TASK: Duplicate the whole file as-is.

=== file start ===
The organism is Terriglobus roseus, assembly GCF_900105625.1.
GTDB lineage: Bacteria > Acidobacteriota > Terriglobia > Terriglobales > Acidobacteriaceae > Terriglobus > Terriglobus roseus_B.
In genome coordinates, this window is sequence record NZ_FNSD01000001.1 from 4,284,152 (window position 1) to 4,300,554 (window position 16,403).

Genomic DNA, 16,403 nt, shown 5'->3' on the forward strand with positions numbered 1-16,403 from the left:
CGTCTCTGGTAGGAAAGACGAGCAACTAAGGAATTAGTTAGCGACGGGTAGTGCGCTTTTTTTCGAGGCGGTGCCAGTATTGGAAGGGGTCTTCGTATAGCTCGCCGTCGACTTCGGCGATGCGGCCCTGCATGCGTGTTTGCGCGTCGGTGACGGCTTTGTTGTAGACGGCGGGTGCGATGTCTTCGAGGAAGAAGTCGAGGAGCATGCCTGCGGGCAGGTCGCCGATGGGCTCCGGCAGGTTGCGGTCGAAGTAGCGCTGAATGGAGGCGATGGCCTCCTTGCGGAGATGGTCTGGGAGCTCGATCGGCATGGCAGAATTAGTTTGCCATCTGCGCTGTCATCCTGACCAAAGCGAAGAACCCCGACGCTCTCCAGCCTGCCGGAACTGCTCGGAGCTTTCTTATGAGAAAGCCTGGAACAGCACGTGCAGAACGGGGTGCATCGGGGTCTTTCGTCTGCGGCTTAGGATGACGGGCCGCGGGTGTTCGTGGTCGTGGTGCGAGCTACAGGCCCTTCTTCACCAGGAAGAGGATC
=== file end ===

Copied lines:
The organism is Terriglobus roseus, assembly GCF_900105625.1.
GTDB lineage: Bacteria > Acidobacteriota > Terriglobia > Terriglobales > Acidobacteriaceae > Terriglobus > Terriglobus roseus_B.
In genome coordinates, this window is sequence record NZ_FNSD01000001.1 from 4,284,152 (window position 1) to 4,300,554 (window position 16,403).

Genomic DNA, 16,403 nt, shown 5'->3' on the forward strand with positions numbered 1-16,403 from the left:
CGTCTCTGGTAGGAAAGACGAGCAACTAAGGAATTAGTTAGCGACGGGTAGTGCGCTTTTTTTCGAGGCGGTGCCAGTATTGGAAGGGGTCTTCGTATAGCTCGCCGTCGACTTCGGCGATGCGGCCCTGCATGCGTGTTTGCGCGTCGGTGACGGCTTTGTTGTAGACGGCGGGTGCGATGTCTTCGAGGAAGAAGTCGAGGAGCATGCCTGCGGGCAGGTCGCCGATGGGCTCCGGCAGGTTGCGGTCGAAGTAGCGCTGAATGGAGGCGATGGCCTCCTTGCGGAGATGGTCTGGGAGCTCGATCGGCATGGCAGAATTAGTTTGCCATCTGCGCTGTCATCCTGACCAAAGCGAAGAACCCCGACGCTCTCCAGCCTGCCGGAACTGCTCGGAGCTTTCTTATGAGAAAGCCTGGAACAGCACGTGCAGAACGGGGTGCATCGGGGTCTTTCGTCTGCGGCTTAGGATGACGGGCCGCGGGTGTTCGTGGTCGTGGTGCGAGCTACAGGCCCTTCTTCACCAGGAAGAGGATC